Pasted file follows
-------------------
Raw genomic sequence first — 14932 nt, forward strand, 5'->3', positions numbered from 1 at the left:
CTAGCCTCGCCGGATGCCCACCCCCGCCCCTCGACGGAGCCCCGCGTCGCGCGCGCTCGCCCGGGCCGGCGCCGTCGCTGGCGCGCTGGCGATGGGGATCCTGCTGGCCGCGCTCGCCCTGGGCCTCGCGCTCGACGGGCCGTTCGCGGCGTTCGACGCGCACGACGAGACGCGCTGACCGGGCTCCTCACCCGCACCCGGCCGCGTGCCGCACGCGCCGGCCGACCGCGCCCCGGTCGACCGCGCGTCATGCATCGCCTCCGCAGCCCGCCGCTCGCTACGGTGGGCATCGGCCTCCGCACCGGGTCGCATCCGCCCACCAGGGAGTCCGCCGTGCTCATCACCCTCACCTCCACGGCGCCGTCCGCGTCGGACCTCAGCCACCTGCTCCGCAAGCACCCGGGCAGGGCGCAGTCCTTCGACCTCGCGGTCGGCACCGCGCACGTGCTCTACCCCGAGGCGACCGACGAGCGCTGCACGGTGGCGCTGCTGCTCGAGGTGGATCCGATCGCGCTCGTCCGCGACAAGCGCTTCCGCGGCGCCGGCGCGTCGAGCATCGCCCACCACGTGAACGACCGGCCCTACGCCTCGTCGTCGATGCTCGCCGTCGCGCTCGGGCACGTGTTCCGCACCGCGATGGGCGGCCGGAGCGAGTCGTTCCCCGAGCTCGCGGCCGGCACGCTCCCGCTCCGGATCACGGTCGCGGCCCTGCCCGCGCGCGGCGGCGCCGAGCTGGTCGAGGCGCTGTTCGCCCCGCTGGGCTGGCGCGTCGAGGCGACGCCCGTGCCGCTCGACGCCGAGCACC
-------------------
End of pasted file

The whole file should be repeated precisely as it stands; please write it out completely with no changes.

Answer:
Raw genomic sequence first — 14932 nt, forward strand, 5'->3', positions numbered from 1 at the left:
CTAGCCTCGCCGGATGCCCACCCCCGCCCCTCGACGGAGCCCCGCGTCGCGCGCGCTCGCCCGGGCCGGCGCCGTCGCTGGCGCGCTGGCGATGGGGATCCTGCTGGCCGCGCTCGCCCTGGGCCTCGCGCTCGACGGGCCGTTCGCGGCGTTCGACGCGCACGACGAGACGCGCTGACCGGGCTCCTCACCCGCACCCGGCCGCGTGCCGCACGCGCCGGCCGACCGCGCCCCGGTCGACCGCGCGTCATGCATCGCCTCCGCAGCCCGCCGCTCGCTACGGTGGGCATCGGCCTCCGCACCGGGTCGCATCCGCCCACCAGGGAGTCCGCCGTGCTCATCACCCTCACCTCCACGGCGCCGTCCGCGTCGGACCTCAGCCACCTGCTCCGCAAGCACCCGGGCAGGGCGCAGTCCTTCGACCTCGCGGTCGGCACCGCGCACGTGCTCTACCCCGAGGCGACCGACGAGCGCTGCACGGTGGCGCTGCTGCTCGAGGTGGATCCGATCGCGCTCGTCCGCGACAAGCGCTTCCGCGGCGCCGGCGCGTCGAGCATCGCCCACCACGTGAACGACCGGCCCTACGCCTCGTCGTCGATGCTCGCCGTCGCGCTCGGGCACGTGTTCCGCACCGCGATGGGCGGCCGGAGCGAGTCGTTCCCCGAGCTCGCGGCCGGCACGCTCCCGCTCCGGATCACGGTCGCGGCCCTGCCCGCGCGCGGCGGCGCCGAGCTGGTCGAGGCGCTGTTCGCCCCGCTGGGCTGGCGCGTCGAGGCGACGCCCGTGCCGCTCGACGCCGAGCACC